24 May 2024, 23:12

Massive landslide hits Papua New Guinea, many feared dead

          PORT MORESBY, May  24, 2024 (BSS/AFP) - A massive landslide struck remote
villages in Papua New Guinea's highlands Friday, with many homes buried and
scores of residents feared dead.

       The disaster hit an isolated part of Enga province at around 3:00 am local
time, according to government officials, when many villagers were at home

       Provincial governor Peter Ipatas told AFP that "there has been a big
landslide causing loss of life and property".

       He later said "six villages" had been affected and described it as an
"unprecedented natural disaster".

       Three bodies have so far been recovered, but there are fears that hundreds
more may be entombed. The true toll may take days or weeks to become clear.

       Steven Kandai, a community leader at the scene, told AFP that many
residents had no time to flee.

       "All of a sudden there was a big landslip. The mountain just collapsed all
of a sudden while people were still sleeping," he said, adding their homes were
"completely buried".

       Others "heard a huge sound from rocks falling down and then escaped. But
some went to escape, on their way they were killed by falling trees, rolling
rocks", he said.

       Images showed a scene of total devastation, with a vast bite of earth
cleaved from densely vegetated Mount Mungalo.

       The landslide left a vast brown scar of car-size boulders, felled trees and
dirt that stretched down toward the valley floor.

       The twisted remains of corrugated tin shelters and an overturned minibus
could be seen at the foot of rubble.

       Dozens of local men and women scrambled over the piles of rock and soil,
digging, crying out, listening for survivors or scanning the scene in disbelief.

       Some became instant rescuers, donning wellington boots, strapping on head
torches, picking up machetes and long-handled axes to help clear the rubble.

       Children could be heard crying as their mothers clambered over the rocks in
search of loved ones.

       - Unknown toll -
       Near dusk on Friday, rescuers were using a mechanical digger and hand tools
to try to unearth any survivors.

       A rapid response team of medics, military, police, engineers and UN agency
personnel has been dispatched to the area.

       Hospitals, health workers, relief agencies and government personnel across
the region have been placed on an "active state of alertness".

       Prime Minister James Marape said the team would be there to help with
"relief work, (the) recovery of bodies, and reconstruction of infrastructure."

       "I extend my heartfelt condolences to the families of those who lost their
lives" he said.

       Vincent Pyati, president of the local Community Development Association,
told AFP the "landslide hit around three last night and it looks like more than
100 houses got buried."

       "It is not yet known how many people were in those houses. The number of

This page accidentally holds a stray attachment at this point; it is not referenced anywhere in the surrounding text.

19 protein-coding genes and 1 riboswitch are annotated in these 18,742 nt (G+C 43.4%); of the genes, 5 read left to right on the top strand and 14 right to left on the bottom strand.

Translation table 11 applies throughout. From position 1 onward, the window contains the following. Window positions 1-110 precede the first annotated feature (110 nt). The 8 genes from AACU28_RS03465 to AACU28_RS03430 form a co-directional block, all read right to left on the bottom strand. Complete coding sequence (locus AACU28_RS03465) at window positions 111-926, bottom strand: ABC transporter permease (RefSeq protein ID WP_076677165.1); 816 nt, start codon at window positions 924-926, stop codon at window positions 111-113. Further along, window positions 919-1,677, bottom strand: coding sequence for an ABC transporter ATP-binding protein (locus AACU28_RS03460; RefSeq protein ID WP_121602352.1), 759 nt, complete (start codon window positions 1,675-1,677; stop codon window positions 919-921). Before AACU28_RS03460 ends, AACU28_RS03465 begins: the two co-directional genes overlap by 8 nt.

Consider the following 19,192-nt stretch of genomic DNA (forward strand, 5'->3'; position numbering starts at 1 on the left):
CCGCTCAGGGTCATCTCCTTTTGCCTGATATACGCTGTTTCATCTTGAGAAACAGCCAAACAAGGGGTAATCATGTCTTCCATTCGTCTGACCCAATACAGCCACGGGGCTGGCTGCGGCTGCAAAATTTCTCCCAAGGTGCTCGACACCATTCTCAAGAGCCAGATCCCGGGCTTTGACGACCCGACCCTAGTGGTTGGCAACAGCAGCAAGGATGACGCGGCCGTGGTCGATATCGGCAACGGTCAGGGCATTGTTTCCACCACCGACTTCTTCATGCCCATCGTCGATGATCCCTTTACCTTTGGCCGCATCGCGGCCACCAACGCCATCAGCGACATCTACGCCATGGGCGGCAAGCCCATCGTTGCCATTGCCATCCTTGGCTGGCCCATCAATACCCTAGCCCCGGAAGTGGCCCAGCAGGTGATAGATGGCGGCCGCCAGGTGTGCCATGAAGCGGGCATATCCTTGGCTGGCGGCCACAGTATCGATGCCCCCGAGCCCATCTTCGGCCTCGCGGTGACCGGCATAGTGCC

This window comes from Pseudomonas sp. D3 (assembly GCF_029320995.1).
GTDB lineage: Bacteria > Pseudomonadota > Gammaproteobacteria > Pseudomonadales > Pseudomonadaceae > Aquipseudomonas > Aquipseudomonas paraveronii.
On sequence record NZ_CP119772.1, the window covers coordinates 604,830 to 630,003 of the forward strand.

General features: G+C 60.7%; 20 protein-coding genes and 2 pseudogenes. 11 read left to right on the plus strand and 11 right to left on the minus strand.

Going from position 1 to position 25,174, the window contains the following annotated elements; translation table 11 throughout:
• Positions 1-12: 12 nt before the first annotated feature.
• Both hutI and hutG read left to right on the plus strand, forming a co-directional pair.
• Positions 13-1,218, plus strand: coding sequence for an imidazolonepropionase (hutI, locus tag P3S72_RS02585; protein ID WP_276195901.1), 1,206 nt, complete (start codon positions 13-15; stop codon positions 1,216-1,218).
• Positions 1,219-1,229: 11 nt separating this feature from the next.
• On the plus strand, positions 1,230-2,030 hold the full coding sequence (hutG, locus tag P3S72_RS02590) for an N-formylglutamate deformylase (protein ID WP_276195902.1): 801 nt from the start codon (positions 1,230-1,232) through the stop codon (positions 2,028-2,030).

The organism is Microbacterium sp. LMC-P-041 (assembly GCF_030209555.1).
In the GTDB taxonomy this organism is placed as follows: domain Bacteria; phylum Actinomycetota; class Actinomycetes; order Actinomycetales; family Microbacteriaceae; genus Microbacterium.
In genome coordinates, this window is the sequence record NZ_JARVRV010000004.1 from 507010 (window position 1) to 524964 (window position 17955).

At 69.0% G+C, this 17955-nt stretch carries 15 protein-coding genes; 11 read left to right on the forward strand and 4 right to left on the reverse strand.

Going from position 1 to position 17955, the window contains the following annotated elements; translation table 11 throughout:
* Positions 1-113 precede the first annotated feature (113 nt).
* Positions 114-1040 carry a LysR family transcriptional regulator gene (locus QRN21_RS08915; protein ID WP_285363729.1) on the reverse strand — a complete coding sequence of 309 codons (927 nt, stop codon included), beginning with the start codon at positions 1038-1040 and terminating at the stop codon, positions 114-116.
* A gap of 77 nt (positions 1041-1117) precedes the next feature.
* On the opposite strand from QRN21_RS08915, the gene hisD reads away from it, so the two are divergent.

victims is unknown."

       Nickson Pakea, president of the nearby Porgera Chamber of Commerce and
Industry, said there are fears that up to 300 people may have been there at the
time, a number that could not be confirmed.

       Aid agencies including the Papua New Guinea Red Cross and CARE said they
were on standby and working to find out more.

       Red Cross PNG interim secretary general Janet Philemon told AFP the
landslide location was remote and that it could take up to two days for
emergency services or aid to reach the area.

       The nearest highway, which runs to the gold mining town of Porgera, was
blocked, complicating relief efforts.

       Papua New Guinea's National Disaster Management Office did not immediately
give a toll.

       The Red Cross estimates the number of injured or dead could be between 100
and 500. But Philemon said she was "trying to get a clearer picture of what the
situation is."

       The agency was ready to offer first aid, blankets and non-food items to
those affected.

       "There is no indication of an earthquake or anything that may have
triggered (this event). It is a gold mining area and people may have been gold
mining on that mountain," she said.

       Otherwise, the landslide may have been caused by heavy rain, Philemon

       Sitting just south of the equator, the area gets frequent heavy rains.
       This year has seen intense rainfall and flooding.

       Community leader Kandai said villagers had been fearful since a smaller
landslide struck the same area earlier this year but "they don't have any place
to move to".

       In March, at least 23 people were killed by a landslide in a nearby

       "The loss of life and destruction is devastating," Australian foreign
minister Penny Wong said, adding that her government "stands ready to assist in
relief and recovery efforts".



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